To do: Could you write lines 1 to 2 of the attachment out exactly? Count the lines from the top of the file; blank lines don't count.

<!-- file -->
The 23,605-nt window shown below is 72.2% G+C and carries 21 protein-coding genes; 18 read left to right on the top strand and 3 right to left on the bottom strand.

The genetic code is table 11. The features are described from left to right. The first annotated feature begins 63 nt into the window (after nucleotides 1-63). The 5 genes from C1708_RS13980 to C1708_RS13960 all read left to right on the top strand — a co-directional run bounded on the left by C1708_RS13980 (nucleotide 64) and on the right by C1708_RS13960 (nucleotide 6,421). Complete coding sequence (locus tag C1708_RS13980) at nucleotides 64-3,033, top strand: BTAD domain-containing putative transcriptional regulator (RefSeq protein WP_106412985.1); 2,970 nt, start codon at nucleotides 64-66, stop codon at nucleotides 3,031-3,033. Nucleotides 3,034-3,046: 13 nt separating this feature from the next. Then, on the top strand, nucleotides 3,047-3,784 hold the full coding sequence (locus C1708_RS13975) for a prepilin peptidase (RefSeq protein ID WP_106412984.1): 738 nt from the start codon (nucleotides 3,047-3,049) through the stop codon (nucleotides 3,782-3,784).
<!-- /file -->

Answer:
The 23,605-nt window shown below is 72.2% G+C and carries 21 protein-coding genes; 18 read left to right on the top strand and 3 right to left on the bottom strand.

The genetic code is table 11. The features are described from left to right. The first annotated feature begins 63 nt into the window (after nucleotides 1-63). The 5 genes from C1708_RS13980 to C1708_RS13960 all read left to right on the top strand — a co-directional run bounded on the left by C1708_RS13980 (nucleotide 64) and on the right by C1708_RS13960 (nucleotide 6,421). Complete coding sequence (locus tag C1708_RS13980) at nucleotides 64-3,033, top strand: BTAD domain-containing putative transcriptional regulator (RefSeq protein WP_106412985.1); 2,970 nt, start codon at nucleotides 64-66, stop codon at nucleotides 3,031-3,033. Nucleotides 3,034-3,046: 13 nt separating this feature from the next. Then, on the top strand, nucleotides 3,047-3,784 hold the full coding sequence (locus C1708_RS13975) for a prepilin peptidase (RefSeq protein ID WP_106412984.1): 738 nt from the start codon (nucleotides 3,047-3,049) through the stop codon (nucleotides 3,782-3,784).